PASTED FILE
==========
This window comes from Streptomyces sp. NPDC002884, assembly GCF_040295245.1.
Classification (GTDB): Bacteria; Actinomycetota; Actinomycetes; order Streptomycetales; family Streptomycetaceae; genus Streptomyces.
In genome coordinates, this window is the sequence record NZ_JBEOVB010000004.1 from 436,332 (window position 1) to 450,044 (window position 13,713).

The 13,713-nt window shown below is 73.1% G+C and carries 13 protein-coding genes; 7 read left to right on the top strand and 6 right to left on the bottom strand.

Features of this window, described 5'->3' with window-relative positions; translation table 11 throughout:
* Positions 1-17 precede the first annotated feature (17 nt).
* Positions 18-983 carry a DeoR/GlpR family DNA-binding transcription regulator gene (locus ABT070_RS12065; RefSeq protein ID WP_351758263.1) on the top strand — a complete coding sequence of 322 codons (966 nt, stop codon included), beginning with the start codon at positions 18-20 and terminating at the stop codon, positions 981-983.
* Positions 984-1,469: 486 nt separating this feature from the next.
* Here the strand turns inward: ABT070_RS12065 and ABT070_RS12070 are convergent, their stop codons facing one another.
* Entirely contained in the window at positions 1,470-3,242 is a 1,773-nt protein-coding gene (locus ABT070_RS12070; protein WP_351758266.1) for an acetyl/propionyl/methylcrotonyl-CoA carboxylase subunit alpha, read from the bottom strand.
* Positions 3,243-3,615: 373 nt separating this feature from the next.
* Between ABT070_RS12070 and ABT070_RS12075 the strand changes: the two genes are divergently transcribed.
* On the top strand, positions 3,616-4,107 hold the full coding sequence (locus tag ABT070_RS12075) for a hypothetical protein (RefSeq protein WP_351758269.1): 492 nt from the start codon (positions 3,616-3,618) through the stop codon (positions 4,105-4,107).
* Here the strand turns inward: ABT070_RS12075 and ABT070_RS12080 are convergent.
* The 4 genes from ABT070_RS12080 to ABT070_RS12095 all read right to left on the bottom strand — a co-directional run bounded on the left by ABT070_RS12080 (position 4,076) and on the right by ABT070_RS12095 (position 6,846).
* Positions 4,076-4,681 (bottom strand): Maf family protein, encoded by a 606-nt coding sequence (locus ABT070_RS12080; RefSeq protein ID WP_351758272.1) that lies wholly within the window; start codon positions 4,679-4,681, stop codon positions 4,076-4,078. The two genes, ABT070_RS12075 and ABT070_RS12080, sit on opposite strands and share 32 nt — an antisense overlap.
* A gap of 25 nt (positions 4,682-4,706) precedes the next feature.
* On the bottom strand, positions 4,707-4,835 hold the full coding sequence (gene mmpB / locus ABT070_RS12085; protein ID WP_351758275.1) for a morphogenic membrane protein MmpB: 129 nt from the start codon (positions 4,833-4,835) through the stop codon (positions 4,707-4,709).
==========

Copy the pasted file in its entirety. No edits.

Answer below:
This window comes from Streptomyces sp. NPDC002884, assembly GCF_040295245.1.
Classification (GTDB): Bacteria; Actinomycetota; Actinomycetes; order Streptomycetales; family Streptomycetaceae; genus Streptomyces.
In genome coordinates, this window is the sequence record NZ_JBEOVB010000004.1 from 436,332 (window position 1) to 450,044 (window position 13,713).

The 13,713-nt window shown below is 73.1% G+C and carries 13 protein-coding genes; 7 read left to right on the top strand and 6 right to left on the bottom strand.

Features of this window, described 5'->3' with window-relative positions; translation table 11 throughout:
* Positions 1-17 precede the first annotated feature (17 nt).
* Positions 18-983 carry a DeoR/GlpR family DNA-binding transcription regulator gene (locus ABT070_RS12065; RefSeq protein ID WP_351758263.1) on the top strand — a complete coding sequence of 322 codons (966 nt, stop codon included), beginning with the start codon at positions 18-20 and terminating at the stop codon, positions 981-983.
* Positions 984-1,469: 486 nt separating this feature from the next.
* Here the strand turns inward: ABT070_RS12065 and ABT070_RS12070 are convergent, their stop codons facing one another.
* Entirely contained in the window at positions 1,470-3,242 is a 1,773-nt protein-coding gene (locus ABT070_RS12070; protein WP_351758266.1) for an acetyl/propionyl/methylcrotonyl-CoA carboxylase subunit alpha, read from the bottom strand.
* Positions 3,243-3,615: 373 nt separating this feature from the next.
* Between ABT070_RS12070 and ABT070_RS12075 the strand changes: the two genes are divergently transcribed.
* On the top strand, positions 3,616-4,107 hold the full coding sequence (locus tag ABT070_RS12075) for a hypothetical protein (RefSeq protein WP_351758269.1): 492 nt from the start codon (positions 3,616-3,618) through the stop codon (positions 4,105-4,107).
* Here the strand turns inward: ABT070_RS12075 and ABT070_RS12080 are convergent.
* The 4 genes from ABT070_RS12080 to ABT070_RS12095 all read right to left on the bottom strand — a co-directional run bounded on the left by ABT070_RS12080 (position 4,076) and on the right by ABT070_RS12095 (position 6,846).
* Positions 4,076-4,681 (bottom strand): Maf family protein, encoded by a 606-nt coding sequence (locus ABT070_RS12080; RefSeq protein ID WP_351758272.1) that lies wholly within the window; start codon positions 4,679-4,681, stop codon positions 4,076-4,078. The two genes, ABT070_RS12075 and ABT070_RS12080, sit on opposite strands and share 32 nt — an antisense overlap.
* A gap of 25 nt (positions 4,682-4,706) precedes the next feature.
* On the bottom strand, positions 4,707-4,835 hold the full coding sequence (gene mmpB / locus ABT070_RS12085; protein ID WP_351758275.1) for a morphogenic membrane protein MmpB: 129 nt from the start codon (positions 4,833-4,835) through the stop codon (positions 4,707-4,709).